My last outing with my grandson Robby produced only a few paltry bluegill and one errant bullhead over a period of about four hours. Robby was definitely off of fishing as a suitable pastime, and was downright sullen when, a few weeks later, I suggested that we try our luck at a chain of little lakes near Sarcoxie. I was a bit unsettled by his outlook, and was about to make some crotchety comment about bad attitudes when I remembered fishing with my Grandpa Wyrick when I was Robby's age.
My Mom's father was truly a woodsy old character, more at home on a creek bank than an easy chair. He was born in 1880 in Waco, Texas, raised along the White River in northern Arkansas, and settled on land in northeast Oklahoma that he purchased from the Ottawa Indian tribe. He could live off the land and had a tremendous respect for and a never-ending curiosity about nature. Grandpa Wyrick never gave me an elaborate invitation to join him on an outing. If he were going fishing, he would gather up his possibles and ask, "Ye goin', young'un?"
I always did go, not necessarily because there weren't other things around his farm to occupy my attention, but more due to the fact that I was afraid that I might miss something. Grandpa's tone always conveyed the impression that my presence would be tolerated, if not totally welcomed. For some reason, this made his fishing trips a real attraction for me.
Fishing with Grandpa Wyrick was not an occasion for levity. He believed that the human voice, even at a conversational volume, would spook the fish. Tramping noisily around the bank or, heaven forbid, tossing a pebble in the water were grounds for discipline.
That old man could sit stock-still in absolute silence for hours at a time, waiting for a fish to bite. Even more incredible to me was that he seemed wholly unperturbed if few or no fish wound up on his bailing twine stringer. I made the mistake of mentioning this to him once, adding for good measure that it didn't make sense to me to keep on fishing for hours on end if nothing was biting. His response was eloquent, if a bit cryptic. The old man fixed me with his pale blue eyes, spat a stream of tobacco juice, and said, "Young'un, ye aught'er think s'more 'bout fishin' and not s'much 'bout catchin'."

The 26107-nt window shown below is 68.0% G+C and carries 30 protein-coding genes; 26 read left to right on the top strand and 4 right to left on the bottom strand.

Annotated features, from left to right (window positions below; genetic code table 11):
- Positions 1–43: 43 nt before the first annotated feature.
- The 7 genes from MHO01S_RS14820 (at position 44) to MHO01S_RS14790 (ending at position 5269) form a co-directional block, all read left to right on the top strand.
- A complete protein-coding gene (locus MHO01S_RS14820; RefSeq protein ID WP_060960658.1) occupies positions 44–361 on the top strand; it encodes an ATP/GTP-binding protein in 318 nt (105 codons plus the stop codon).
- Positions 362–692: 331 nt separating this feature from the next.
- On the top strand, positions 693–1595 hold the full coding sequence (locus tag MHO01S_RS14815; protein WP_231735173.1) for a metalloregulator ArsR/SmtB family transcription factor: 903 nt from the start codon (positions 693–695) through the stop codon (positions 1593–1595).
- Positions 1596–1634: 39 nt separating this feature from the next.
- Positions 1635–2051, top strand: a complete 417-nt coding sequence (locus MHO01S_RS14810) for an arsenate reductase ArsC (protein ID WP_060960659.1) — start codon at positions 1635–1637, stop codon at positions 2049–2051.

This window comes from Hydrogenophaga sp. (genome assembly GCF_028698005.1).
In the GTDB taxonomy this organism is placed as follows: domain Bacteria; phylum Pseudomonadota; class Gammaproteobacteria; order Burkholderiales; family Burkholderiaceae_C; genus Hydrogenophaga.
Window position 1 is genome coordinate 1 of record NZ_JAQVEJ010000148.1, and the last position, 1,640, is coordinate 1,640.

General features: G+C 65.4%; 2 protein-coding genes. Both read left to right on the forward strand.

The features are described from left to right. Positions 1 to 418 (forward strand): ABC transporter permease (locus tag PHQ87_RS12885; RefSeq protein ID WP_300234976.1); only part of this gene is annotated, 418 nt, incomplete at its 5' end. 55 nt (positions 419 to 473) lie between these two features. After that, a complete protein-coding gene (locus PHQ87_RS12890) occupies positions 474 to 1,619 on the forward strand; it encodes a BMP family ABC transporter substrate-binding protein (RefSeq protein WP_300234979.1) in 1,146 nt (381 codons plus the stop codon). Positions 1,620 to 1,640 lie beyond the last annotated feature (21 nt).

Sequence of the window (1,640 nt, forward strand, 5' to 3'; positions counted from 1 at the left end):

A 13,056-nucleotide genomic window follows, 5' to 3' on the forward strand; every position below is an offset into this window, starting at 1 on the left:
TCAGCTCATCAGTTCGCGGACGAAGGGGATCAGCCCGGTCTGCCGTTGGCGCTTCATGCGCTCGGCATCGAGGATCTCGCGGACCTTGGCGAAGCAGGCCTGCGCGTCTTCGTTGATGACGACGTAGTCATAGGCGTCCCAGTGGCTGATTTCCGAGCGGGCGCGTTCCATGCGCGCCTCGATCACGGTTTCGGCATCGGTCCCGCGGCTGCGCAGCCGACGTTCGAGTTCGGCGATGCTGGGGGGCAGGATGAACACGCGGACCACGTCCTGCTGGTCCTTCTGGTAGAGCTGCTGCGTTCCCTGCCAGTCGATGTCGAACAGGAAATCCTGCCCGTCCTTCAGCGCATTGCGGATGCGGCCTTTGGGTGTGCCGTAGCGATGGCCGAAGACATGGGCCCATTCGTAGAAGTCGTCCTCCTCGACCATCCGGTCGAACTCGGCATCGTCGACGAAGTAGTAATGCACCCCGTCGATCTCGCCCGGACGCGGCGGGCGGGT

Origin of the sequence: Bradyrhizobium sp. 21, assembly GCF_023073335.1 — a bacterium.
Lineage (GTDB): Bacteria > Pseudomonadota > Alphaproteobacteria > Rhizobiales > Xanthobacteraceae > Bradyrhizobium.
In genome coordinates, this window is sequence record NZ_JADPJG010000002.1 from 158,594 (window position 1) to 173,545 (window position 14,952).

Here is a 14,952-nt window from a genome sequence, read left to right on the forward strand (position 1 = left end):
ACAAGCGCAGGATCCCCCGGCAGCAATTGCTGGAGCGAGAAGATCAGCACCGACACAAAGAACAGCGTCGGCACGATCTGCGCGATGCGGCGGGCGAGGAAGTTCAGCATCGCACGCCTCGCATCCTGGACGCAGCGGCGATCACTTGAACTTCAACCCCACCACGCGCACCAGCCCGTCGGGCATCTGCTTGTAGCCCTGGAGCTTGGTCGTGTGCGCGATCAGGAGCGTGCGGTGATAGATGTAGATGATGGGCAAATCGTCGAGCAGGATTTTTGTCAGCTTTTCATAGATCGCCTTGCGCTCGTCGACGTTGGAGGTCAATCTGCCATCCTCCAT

Now, nearly 40 years later, I was Grandpa and Robby was the grandson overly concerned with "catchin'." I don't have my Grandpa Wyrick's manner and had no tobacco to spit, but couldn't resist the chance.
"Tell you what, Rob," I said to my reluctant young friend, "if you'll come fishing with me today, I'll show you something that my Grandpa showed me a long, long time ago."
"Okay, Grandpa," Robby agreed with something less than great enthusiasm; "but what is it that I get to see?"
"That's entirely up to you, son," I said, feeling properly cryptic.
On the drive to the lakes, I talked with my grandson about some of the benefits of being outdoors, things that one can miss if too intent on catching fish. Robby was obviously skeptical but, to his credit, promised to keep an open mind and try what I was suggesting.
It turned out to be a good day, and after returning home from what was the best fishing trip in my memory, Robby suggested that we write down the highlights of our day.
We recalled how the calm water reflected the sky and the popcorn clouds that passed the hours with us. We saw a mallard hen with a brood, cocky redwing blackbirds and a kingfisher intent on a meal. A muskrat swam right by our boat but never noticed us.
It was twilight as we took our johnboat out of the water and the sounds of the night were already starting up. We heard several bullfrogs clearing their throats in preparation for the evening's chorus, a pair of whippoorwills echoing one another, and an owl in the distant woods asking the usual question.
Oh, and we caught four small bass, two bluegill and a channel catfish.
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